This week, Sir Michael’s 80th birthday and a life dedicated to science and political activism is celebrated in a series of events. A three-day conference celebrating his contribution to geometry and physics, at the University of Edinburgh Informatics Forum, ends today, his birthday. Tomorrow and on Friday his Sir Michael’s role in promoting disarmament is recognised with readings and lectures dedicated to exposing the folly of nuclear weapons.

Much has been achieved at an age when contemporaries might have settled for a quiet life. In 1995, as president of the Royal Society and aged 67, Sir Michael made a stinging attack on Britain’s nuclear weapons policy.

Subsequently he accepted the presidency of the influential Pugwash disarmament conferences, which unite scientists in opposition to the arms race.

He still believes passionately in the cause, which, he says, is more important to the world than maths, “because if we blow ourselves up, there will be no mathematics anyway”.

Sir Michael discovered his aptitude for mathematics during his boyhood in the Sudan. His Lebanese father was an Oxford graduate and a civil servant, his mother was Scottish and he grew up regarding himself as British, studying at Manchester Grammar School and Cambridge University.

The key professional encounters in his life came in the United States in the 1950s, when he joined the Institute for Advanced Study, at Princeton University, a gathering place for the world’s most brilliant mathematical minds. Here he forged relationships which have endured, and much of his greatest work has come from what he calls the “dialogues of ideas” established there.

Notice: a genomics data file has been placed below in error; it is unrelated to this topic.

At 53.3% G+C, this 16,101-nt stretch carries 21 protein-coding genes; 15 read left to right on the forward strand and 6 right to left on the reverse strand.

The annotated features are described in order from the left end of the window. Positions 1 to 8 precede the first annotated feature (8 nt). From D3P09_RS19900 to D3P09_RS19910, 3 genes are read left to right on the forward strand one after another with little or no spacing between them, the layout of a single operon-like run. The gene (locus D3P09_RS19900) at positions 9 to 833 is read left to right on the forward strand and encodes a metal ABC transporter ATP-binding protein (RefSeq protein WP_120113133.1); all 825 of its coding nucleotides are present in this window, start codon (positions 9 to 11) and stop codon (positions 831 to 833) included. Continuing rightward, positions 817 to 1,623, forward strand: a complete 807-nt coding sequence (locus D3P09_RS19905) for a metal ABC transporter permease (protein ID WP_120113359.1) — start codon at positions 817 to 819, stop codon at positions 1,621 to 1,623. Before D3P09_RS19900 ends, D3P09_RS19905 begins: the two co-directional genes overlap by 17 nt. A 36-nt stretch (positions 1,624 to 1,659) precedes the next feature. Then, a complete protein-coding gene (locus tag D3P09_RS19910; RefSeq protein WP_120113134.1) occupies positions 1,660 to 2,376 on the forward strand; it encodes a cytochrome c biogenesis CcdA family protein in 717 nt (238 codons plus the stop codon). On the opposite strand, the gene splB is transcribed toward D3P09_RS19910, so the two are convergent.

His greatest achievement has been the Atiyah-Singer theorem, which secured his fame and prize money, shared with his collaborator, Isadore Singer, of the US. At the time, he said he couldn’t think what to do with his share; the sporty red Lexus parked outside the Informatics building suggests he has since given it more thought.

In simple terms, the theorem provided a kind of analytical bridge which could be shifted between disciplines. “The theorem technique enables you to get to an answer by-passing all the intervening calculations,” he says. The idea “was something where you could calculate numbers of solutions by very indirect methods which applied in a very wide range of situations: geometry, algebra, physics…”

Maths, he says, is something he plays out in his mind as he walks around his flat and his garden, and he jots things down – “the dull stuff” – only when he has to check something.

“Walking helps the physiological process. You have to maintain a very high pitch of concentration when you do mathematics. It’s illumination – shining the mind’s eye on a problem and really seeing through it.

“The old clichés about the beauty of maths are true. It has beauty within it, but not all parts are equally beautiful. Beauty in mathematics is the thing that helps you in the search for truth.”

Some people, he believes, are born with mathematical brains, although they might choose other careers. One former student won the Nobel Prize for Economics, another is the best-paid hedge fund manager in the US. So was Sir Michael never tempted to use his mathematical skill in a wider world? Could he have solved the global financial crisis?

“Economics is a combination of gambling, psychology and who knows what,” he says. “The current crisis? I think people made a bloody mess. You can foretell that the bubble will burst – the question is when. If you gambled on it you might win or lose a lot of money. I just didn’t gamble.”



Nalin Pithwa.


Sir Michael Atiyah passes away; tribute by The New York Times